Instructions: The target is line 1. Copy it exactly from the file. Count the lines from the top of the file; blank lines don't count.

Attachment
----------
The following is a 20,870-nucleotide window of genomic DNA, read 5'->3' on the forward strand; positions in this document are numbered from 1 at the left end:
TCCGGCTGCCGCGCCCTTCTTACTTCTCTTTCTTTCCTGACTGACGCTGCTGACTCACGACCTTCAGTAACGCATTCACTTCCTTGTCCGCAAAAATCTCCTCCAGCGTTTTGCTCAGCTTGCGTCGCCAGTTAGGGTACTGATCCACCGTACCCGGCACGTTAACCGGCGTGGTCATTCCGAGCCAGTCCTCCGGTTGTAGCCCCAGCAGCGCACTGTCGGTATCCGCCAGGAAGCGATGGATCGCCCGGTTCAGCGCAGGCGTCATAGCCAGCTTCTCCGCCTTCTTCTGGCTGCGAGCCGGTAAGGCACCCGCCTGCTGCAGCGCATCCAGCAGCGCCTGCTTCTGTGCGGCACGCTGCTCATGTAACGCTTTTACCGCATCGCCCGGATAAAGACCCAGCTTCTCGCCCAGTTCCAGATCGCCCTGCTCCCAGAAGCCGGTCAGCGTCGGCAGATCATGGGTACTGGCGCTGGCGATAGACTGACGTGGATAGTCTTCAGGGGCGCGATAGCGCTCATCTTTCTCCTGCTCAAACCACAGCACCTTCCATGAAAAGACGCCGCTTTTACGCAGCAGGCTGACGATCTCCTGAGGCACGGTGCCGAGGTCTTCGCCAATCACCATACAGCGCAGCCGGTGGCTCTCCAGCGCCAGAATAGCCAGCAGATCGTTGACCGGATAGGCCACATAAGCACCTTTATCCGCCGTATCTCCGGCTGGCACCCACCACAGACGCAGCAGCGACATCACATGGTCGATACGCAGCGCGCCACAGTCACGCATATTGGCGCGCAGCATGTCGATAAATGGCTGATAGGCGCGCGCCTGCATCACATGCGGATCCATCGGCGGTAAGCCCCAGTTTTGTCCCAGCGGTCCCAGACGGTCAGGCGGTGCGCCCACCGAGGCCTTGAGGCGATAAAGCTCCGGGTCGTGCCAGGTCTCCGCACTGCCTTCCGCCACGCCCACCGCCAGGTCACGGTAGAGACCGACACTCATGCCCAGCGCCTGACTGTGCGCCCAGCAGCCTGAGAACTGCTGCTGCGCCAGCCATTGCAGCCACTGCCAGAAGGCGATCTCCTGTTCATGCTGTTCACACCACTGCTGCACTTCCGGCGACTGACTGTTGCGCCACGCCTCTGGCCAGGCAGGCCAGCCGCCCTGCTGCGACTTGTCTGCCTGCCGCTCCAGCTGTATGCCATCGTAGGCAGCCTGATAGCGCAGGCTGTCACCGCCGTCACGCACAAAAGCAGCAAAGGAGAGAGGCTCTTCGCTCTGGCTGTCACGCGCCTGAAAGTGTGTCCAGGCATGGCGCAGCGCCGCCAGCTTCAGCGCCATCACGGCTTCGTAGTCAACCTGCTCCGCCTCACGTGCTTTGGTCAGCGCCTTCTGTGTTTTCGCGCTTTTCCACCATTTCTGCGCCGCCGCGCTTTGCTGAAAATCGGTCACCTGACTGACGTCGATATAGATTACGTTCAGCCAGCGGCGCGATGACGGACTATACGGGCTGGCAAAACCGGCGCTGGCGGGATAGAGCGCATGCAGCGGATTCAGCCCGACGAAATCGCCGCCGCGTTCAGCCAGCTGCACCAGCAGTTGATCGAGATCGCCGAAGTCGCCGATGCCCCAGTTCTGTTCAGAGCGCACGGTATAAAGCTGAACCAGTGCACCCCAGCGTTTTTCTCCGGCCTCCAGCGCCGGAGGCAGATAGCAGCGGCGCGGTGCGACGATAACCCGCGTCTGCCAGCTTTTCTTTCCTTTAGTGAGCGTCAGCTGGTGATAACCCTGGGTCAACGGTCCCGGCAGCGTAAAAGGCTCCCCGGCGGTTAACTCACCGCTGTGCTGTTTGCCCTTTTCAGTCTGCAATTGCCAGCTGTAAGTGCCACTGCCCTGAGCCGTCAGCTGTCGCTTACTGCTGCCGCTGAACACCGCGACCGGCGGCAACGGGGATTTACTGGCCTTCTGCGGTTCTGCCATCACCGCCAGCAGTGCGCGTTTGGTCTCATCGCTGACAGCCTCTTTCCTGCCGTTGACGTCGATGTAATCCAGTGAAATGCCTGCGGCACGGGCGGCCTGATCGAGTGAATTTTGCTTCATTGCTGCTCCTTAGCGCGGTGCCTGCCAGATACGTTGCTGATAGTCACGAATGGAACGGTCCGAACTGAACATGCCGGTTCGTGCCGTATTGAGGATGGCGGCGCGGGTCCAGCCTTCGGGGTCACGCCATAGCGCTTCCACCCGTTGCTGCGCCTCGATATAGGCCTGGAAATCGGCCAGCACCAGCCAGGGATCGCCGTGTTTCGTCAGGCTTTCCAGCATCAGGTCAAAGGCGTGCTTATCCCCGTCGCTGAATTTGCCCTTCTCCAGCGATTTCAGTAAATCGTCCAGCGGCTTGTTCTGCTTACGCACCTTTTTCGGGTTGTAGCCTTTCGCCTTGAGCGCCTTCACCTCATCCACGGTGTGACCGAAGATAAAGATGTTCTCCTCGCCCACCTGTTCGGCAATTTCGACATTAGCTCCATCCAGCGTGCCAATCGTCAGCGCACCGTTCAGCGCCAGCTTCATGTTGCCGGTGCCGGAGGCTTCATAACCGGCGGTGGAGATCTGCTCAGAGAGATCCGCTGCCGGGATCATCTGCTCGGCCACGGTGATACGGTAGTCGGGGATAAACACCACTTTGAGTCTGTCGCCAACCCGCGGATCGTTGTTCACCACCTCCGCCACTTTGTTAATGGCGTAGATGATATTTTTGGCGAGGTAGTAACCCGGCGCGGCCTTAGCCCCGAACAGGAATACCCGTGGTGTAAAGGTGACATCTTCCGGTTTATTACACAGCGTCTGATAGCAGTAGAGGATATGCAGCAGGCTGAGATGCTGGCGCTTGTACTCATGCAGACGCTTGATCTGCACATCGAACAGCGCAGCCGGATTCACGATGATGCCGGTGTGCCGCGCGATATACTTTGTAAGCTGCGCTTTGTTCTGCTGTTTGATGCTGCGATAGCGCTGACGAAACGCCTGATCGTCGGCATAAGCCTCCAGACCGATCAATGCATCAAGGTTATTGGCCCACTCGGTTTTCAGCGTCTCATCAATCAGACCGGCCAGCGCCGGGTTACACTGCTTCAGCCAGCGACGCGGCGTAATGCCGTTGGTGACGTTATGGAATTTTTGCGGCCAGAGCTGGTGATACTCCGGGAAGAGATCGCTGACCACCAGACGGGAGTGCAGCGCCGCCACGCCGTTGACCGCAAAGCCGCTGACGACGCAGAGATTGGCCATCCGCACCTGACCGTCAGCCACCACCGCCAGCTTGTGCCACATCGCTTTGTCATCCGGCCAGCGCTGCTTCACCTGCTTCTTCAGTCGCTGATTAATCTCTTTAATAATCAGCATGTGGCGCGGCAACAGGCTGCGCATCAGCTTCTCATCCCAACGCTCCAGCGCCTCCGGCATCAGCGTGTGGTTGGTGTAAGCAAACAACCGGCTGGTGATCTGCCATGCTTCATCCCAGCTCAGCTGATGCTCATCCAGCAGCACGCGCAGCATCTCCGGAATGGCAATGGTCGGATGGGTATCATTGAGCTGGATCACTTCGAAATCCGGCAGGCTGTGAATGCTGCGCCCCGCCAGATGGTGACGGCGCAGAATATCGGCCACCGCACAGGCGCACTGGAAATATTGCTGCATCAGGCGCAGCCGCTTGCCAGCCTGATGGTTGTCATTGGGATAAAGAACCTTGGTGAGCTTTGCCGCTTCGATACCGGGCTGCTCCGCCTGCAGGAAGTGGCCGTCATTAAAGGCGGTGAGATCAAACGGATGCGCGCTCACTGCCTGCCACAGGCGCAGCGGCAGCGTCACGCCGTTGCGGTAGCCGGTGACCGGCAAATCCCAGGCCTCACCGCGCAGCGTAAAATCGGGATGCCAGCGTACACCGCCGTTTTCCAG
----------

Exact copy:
The following is a 20,870-nucleotide window of genomic DNA, read 5'->3' on the forward strand; positions in this document are numbered from 1 at the left end: